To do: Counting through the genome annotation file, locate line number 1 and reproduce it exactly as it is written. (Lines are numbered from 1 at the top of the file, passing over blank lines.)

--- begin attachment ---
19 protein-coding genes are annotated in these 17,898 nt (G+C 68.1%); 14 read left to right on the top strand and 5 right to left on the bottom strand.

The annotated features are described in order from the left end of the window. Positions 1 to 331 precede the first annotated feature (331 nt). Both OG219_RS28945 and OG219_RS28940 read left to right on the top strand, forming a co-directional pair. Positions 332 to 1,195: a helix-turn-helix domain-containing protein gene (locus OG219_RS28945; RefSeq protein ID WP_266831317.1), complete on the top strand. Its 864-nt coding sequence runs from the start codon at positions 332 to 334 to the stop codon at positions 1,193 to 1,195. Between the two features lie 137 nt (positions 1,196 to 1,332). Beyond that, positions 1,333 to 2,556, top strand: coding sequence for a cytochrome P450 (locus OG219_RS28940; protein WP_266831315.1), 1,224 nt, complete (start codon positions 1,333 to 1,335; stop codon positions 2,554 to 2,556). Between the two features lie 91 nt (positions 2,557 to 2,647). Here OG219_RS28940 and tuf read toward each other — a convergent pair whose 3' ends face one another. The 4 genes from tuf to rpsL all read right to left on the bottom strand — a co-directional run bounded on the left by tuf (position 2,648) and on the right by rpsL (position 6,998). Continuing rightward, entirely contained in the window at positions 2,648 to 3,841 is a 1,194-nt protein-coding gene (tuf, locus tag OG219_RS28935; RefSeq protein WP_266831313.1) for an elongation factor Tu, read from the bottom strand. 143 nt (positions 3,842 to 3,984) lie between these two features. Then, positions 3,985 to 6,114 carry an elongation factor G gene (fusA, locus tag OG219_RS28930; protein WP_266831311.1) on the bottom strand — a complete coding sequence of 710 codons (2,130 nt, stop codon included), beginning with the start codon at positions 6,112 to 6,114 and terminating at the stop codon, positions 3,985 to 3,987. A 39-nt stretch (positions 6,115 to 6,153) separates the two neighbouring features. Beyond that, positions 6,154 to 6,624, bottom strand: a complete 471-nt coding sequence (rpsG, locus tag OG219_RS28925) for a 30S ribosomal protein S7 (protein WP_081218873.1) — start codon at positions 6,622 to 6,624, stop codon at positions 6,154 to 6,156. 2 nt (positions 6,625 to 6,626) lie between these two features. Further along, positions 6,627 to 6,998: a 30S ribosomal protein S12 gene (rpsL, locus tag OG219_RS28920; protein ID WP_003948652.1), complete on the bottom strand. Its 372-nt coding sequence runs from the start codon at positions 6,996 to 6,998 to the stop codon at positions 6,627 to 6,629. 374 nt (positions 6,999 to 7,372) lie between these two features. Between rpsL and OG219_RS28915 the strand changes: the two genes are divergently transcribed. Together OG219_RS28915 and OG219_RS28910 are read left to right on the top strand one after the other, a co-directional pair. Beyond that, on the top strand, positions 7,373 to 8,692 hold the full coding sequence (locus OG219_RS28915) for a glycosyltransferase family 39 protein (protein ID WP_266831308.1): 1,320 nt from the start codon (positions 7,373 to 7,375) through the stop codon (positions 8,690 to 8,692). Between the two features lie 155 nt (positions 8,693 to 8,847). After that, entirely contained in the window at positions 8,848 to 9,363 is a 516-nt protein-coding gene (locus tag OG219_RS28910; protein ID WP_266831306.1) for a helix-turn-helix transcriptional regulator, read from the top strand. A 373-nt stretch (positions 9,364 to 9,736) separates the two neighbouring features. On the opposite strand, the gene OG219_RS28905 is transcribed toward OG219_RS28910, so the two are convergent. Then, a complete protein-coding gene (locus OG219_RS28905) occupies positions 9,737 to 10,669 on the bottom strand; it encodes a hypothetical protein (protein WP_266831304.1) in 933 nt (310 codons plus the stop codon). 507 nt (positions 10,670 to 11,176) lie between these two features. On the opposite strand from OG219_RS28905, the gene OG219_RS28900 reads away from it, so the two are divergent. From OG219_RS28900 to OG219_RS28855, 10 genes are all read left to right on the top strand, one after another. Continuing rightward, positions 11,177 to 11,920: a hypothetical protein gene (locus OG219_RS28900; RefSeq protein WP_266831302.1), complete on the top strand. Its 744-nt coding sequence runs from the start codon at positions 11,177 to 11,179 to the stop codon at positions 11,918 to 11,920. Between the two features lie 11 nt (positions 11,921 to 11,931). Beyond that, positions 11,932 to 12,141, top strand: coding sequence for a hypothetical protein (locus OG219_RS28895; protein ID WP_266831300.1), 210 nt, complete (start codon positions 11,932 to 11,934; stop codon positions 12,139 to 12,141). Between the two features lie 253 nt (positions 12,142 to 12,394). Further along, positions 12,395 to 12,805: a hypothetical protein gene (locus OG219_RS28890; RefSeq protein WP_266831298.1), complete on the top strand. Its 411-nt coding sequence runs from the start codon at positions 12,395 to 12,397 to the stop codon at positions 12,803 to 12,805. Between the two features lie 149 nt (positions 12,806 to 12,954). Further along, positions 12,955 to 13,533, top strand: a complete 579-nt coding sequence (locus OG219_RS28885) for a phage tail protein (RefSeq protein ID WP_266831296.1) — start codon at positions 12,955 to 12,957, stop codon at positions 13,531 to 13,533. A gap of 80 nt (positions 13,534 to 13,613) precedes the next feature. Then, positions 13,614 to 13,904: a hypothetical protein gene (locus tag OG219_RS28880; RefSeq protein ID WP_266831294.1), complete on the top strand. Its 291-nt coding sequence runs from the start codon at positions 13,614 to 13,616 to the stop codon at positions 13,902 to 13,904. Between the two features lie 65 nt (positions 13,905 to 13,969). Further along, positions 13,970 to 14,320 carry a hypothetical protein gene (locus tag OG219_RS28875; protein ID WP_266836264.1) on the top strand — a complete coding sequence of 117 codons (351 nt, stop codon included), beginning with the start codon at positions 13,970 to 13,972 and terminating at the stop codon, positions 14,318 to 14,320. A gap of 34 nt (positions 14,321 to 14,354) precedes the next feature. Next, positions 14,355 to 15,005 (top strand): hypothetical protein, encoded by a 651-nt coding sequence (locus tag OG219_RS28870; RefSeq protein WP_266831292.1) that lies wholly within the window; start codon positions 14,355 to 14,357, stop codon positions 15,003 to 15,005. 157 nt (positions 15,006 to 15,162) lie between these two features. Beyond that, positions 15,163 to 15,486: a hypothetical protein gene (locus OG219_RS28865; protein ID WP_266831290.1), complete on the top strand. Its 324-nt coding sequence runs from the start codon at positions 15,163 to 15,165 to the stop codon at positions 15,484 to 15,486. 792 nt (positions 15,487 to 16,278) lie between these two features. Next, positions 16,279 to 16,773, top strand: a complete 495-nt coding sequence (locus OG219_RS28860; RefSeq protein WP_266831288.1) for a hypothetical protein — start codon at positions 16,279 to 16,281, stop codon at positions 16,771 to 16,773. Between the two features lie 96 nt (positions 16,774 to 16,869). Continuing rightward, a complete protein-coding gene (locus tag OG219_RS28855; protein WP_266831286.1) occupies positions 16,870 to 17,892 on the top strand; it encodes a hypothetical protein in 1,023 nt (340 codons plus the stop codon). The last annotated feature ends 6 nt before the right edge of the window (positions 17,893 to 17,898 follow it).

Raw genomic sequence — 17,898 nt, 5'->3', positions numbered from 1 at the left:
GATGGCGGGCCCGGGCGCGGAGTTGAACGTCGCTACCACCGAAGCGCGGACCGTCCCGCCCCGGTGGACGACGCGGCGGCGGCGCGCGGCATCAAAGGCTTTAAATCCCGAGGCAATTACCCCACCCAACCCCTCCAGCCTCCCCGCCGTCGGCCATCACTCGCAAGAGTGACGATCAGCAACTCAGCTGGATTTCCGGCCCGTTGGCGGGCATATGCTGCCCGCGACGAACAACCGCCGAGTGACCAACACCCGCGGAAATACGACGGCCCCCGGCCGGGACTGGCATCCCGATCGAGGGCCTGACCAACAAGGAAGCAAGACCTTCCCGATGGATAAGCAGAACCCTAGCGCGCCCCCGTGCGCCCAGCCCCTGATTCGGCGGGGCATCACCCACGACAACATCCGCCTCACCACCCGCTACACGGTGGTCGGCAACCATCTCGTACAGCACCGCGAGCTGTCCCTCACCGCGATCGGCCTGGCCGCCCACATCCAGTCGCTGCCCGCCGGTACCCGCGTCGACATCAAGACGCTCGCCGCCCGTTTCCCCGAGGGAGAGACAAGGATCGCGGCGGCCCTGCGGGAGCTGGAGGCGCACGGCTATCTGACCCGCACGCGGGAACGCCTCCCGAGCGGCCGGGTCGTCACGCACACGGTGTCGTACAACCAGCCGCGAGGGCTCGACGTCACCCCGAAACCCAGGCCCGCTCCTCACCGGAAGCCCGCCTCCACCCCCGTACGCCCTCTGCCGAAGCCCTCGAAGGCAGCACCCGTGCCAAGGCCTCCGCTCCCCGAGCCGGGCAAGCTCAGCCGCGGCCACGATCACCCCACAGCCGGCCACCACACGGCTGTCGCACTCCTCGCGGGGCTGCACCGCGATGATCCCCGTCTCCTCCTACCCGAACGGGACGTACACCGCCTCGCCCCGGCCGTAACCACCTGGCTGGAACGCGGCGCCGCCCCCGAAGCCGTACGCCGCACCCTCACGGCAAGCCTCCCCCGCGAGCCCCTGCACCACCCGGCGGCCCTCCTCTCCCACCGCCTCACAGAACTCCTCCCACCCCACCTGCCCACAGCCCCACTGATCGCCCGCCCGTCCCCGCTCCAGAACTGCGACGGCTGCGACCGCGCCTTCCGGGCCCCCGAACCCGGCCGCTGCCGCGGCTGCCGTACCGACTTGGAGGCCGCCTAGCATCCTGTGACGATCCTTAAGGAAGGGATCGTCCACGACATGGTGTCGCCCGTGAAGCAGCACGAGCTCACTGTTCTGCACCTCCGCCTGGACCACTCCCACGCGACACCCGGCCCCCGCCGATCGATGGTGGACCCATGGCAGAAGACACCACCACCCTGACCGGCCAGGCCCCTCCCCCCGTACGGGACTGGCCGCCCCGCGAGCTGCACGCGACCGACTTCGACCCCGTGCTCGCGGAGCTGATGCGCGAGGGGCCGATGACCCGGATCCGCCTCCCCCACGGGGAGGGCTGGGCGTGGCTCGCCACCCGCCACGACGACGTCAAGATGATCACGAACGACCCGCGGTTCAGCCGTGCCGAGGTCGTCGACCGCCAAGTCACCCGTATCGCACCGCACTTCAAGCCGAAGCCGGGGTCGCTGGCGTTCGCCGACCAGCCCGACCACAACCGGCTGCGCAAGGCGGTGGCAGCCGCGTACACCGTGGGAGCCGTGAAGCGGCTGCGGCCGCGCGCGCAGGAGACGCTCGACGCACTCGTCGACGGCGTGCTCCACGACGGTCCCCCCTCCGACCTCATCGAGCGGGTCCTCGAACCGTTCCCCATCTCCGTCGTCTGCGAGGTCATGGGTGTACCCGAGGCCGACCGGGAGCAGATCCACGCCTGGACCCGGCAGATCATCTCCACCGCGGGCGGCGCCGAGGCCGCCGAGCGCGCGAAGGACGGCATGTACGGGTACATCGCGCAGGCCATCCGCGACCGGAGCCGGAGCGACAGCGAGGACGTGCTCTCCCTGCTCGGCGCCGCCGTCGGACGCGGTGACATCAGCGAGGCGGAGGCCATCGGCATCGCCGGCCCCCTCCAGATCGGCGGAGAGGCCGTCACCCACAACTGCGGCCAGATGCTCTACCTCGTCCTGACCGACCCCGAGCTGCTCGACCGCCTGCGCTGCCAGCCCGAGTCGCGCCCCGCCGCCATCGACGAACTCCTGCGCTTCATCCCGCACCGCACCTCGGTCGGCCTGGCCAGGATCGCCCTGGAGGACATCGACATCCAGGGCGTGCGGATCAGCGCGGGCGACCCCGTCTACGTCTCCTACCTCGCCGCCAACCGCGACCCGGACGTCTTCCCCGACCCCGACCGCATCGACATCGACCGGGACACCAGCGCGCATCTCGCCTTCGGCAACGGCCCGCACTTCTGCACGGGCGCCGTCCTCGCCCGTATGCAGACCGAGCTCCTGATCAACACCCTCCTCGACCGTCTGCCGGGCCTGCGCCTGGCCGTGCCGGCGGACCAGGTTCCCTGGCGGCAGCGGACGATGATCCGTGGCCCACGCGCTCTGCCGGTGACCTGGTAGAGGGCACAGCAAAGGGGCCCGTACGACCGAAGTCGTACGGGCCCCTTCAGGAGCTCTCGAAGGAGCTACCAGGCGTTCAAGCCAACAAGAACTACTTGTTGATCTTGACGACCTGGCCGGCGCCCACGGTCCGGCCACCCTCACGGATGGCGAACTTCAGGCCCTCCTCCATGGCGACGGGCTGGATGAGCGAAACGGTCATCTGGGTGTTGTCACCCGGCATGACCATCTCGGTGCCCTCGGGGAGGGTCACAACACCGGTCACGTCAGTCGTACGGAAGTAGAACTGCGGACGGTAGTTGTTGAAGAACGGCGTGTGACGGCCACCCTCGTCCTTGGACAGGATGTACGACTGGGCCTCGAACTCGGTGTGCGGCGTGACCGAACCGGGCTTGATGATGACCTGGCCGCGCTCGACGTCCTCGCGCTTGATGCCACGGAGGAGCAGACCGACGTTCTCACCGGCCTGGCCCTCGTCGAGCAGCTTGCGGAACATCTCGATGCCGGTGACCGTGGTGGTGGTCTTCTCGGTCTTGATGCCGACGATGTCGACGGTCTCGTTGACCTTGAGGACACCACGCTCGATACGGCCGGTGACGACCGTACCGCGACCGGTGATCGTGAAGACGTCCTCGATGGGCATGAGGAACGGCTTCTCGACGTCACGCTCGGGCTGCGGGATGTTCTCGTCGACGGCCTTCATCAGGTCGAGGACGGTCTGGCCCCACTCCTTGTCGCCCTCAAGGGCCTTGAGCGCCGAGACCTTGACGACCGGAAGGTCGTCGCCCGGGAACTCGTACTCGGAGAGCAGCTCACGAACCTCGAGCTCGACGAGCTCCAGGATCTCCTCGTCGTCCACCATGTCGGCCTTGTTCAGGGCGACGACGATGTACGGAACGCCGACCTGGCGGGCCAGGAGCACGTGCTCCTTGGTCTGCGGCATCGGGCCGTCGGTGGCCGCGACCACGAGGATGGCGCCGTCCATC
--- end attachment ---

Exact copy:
19 protein-coding genes are annotated in these 17,898 nt (G+C 68.1%); 14 read left to right on the top strand and 5 right to left on the bottom strand.